On Dec 14th, 2017, U.S. Citizenship and Immigration Services (USCIS) announced it is taking steps to implement the International Entrepreneur Rule (IER), in accordance with a recent court decision.
Although the IER was published during the previous administration with an effective date of July 17, 2017, it did not take effect because the Department of Homeland Security (DHS) issued a final rule on July 11, 2017, delaying the IER’s effective date until March 14, 2018. This delay rule was meant to give USCIS time to review the IER and, if necessary, to issue a rule proposing to remove the IER program regulations.
However, a Dec. 1, 2017, ruling from the U.S. District Court for the District of Columbia in National Venture Capital Association v. Duke vacated USCIS’ final rule to delay the effective date. The Dec. 1, 2017, court decision is a result of litigation filed in district court on Sept. 19, 2017, which challenged the delay rule.
The IER is an important opportunity for foreign nationals as well as for the US economy as it grants “PAROLE” to certain foreign national entrepreneurs and it opens a window for certain businesspersons to come to (or remain in) the U.S. For more information about the IER, please see the new section added to 8 CFR 212.19 which provides guidance with respect to the use of “parole for entrepreneurs of start-up entities based upon significant public benefit”.
The IER was published during the previous administration to provide an unlimited number of international entrepreneurs a new avenue to apply for parole, enter the U.S., and use American investments to establish and grow start-up businesses. Parole is a discretionary grant made by the Secretary of Homeland Security and is granted only on a case-by-case basis for urgent humanitarian reasons or significant public benefit. The rule established new criteria to guide the adjudication of parole applications from certain foreign entrepreneurs, providing them with temporary permission to come to the country. The rule did not afford a path to citizenship, which only Congress can do.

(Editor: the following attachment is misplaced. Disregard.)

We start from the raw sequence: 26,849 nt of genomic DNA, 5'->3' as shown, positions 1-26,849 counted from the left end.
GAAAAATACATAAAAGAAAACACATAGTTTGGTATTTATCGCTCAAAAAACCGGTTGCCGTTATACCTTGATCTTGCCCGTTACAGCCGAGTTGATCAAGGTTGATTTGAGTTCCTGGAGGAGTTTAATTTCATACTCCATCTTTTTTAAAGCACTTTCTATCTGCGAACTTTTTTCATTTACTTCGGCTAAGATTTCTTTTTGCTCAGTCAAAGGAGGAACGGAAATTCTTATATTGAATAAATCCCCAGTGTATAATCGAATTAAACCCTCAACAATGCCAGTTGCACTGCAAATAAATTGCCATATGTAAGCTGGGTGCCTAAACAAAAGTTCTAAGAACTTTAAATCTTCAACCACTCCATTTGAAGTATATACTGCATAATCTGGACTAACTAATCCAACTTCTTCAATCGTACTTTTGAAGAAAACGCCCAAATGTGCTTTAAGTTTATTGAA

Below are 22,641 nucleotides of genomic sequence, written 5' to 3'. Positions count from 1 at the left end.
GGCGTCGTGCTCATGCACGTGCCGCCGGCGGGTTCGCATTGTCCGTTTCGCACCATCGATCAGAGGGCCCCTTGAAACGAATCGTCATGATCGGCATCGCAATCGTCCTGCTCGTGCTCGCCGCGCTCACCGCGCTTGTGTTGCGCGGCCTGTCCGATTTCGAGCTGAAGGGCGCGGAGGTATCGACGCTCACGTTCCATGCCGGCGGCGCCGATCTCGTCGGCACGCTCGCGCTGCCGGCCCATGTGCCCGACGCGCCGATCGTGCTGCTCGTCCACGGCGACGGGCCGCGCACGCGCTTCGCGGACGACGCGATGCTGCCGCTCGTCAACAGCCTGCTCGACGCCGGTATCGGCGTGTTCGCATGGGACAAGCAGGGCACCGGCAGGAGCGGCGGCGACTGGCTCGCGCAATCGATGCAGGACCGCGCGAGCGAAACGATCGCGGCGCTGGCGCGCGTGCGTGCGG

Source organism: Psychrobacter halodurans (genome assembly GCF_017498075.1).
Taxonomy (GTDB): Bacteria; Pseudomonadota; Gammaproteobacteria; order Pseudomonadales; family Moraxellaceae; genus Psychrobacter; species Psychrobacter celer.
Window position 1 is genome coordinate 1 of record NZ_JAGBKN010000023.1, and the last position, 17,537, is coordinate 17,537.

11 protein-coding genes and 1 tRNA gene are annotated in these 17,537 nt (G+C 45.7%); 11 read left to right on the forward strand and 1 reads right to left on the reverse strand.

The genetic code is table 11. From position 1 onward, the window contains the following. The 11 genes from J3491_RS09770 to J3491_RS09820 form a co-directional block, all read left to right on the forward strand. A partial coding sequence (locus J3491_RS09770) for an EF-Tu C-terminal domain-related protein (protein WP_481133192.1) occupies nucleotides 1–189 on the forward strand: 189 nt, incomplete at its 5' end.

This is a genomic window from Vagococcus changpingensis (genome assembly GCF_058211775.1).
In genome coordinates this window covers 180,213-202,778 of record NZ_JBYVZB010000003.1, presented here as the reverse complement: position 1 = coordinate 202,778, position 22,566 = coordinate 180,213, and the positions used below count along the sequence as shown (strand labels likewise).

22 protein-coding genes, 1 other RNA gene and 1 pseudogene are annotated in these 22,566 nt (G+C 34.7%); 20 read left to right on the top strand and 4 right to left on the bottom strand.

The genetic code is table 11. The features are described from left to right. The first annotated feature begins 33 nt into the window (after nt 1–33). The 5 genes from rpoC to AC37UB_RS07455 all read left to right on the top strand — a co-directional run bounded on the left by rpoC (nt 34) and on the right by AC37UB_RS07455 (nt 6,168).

On Jan. 25, 2017, President Trump issued Executive Order 13767, Border Security and Immigration Enforcement Improvements, which requires the Secretary of Homeland Security to ensure that parole authority is exercised only on a case-by-case basis, and only when an individual demonstrates urgent humanitarian reasons or a significant public benefit due to the parole.
International Entrepreneur Program Eligibility
Entrepreneurs applying for parole under this rule must demonstrate that they:
- Possess a substantial ownership interest in a start-up entity created within the past five years in the United States that has substantial potential for rapid growth and job creation.
- Have a central and active role in the start-up entity such that they are well-positioned to substantially assist with the growth and success of the business.
- Will provide a significant public benefit to the United States based on their role as an entrepreneur of the start-up entity by showing that:
- The start-up entity has received a significant investment of capital from certain qualified U.S. investors with established records of successful investments;
- The start-up entity has received significant awards or grants for economic development, research and development, or job creation (or other types of grants or awards typically given to start-up entities) from federal, state, or local government entities that regularly provide such awards or grants to start-up entities; or
- They partially meet either or both of the previous two requirements and provide additional reliable and compelling evidence of the start-up entity’s substantial potential for rapid growth and job creation.
- Otherwise merit a favorable exercise of discretion.
A spouse or child of an entreprene